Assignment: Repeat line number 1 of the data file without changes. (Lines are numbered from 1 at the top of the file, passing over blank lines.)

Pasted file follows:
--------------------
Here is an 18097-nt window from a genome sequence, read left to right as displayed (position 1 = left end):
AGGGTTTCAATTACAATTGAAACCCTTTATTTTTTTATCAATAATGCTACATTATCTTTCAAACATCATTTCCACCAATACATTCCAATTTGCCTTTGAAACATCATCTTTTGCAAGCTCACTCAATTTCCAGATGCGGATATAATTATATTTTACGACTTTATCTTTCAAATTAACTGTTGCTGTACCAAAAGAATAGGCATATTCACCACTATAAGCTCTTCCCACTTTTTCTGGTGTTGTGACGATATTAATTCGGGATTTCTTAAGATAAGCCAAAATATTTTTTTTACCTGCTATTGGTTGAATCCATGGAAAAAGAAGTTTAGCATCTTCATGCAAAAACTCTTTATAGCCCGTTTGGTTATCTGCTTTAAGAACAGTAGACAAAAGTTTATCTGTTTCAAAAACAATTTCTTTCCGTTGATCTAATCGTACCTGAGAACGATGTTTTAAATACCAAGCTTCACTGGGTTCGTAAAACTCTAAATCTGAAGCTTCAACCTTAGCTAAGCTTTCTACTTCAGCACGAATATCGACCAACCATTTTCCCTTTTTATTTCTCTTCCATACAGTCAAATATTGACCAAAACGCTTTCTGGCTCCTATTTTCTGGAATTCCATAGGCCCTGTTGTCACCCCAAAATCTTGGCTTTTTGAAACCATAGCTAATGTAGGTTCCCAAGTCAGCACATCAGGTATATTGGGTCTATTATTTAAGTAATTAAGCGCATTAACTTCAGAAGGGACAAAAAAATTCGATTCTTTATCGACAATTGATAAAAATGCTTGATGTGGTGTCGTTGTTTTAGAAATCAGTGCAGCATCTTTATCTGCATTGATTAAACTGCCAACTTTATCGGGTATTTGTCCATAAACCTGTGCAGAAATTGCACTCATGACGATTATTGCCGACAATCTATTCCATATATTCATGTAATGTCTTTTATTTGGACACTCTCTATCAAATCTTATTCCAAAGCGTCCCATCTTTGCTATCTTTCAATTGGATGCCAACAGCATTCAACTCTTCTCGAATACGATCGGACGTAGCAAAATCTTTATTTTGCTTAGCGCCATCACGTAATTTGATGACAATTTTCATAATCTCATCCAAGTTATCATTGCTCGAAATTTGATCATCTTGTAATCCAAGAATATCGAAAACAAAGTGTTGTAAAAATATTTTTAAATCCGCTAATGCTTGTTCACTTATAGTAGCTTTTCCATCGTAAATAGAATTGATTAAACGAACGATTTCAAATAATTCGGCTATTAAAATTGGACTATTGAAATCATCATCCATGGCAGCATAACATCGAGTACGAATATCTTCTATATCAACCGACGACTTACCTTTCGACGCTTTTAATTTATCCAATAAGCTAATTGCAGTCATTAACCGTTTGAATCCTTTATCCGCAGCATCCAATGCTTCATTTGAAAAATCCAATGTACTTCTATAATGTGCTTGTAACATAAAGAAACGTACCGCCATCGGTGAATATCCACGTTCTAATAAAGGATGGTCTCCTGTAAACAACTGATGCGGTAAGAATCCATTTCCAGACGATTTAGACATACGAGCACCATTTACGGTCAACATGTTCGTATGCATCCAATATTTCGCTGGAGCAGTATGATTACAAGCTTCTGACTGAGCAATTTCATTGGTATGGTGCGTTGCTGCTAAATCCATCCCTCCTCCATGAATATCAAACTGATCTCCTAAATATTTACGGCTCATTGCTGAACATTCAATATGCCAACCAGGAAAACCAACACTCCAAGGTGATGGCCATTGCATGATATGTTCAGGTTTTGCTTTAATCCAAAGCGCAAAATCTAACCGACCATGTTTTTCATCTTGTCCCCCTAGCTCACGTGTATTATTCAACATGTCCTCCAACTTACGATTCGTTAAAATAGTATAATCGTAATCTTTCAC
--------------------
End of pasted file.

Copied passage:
Here is an 18097-nt window from a genome sequence, read left to right as displayed (position 1 = left end):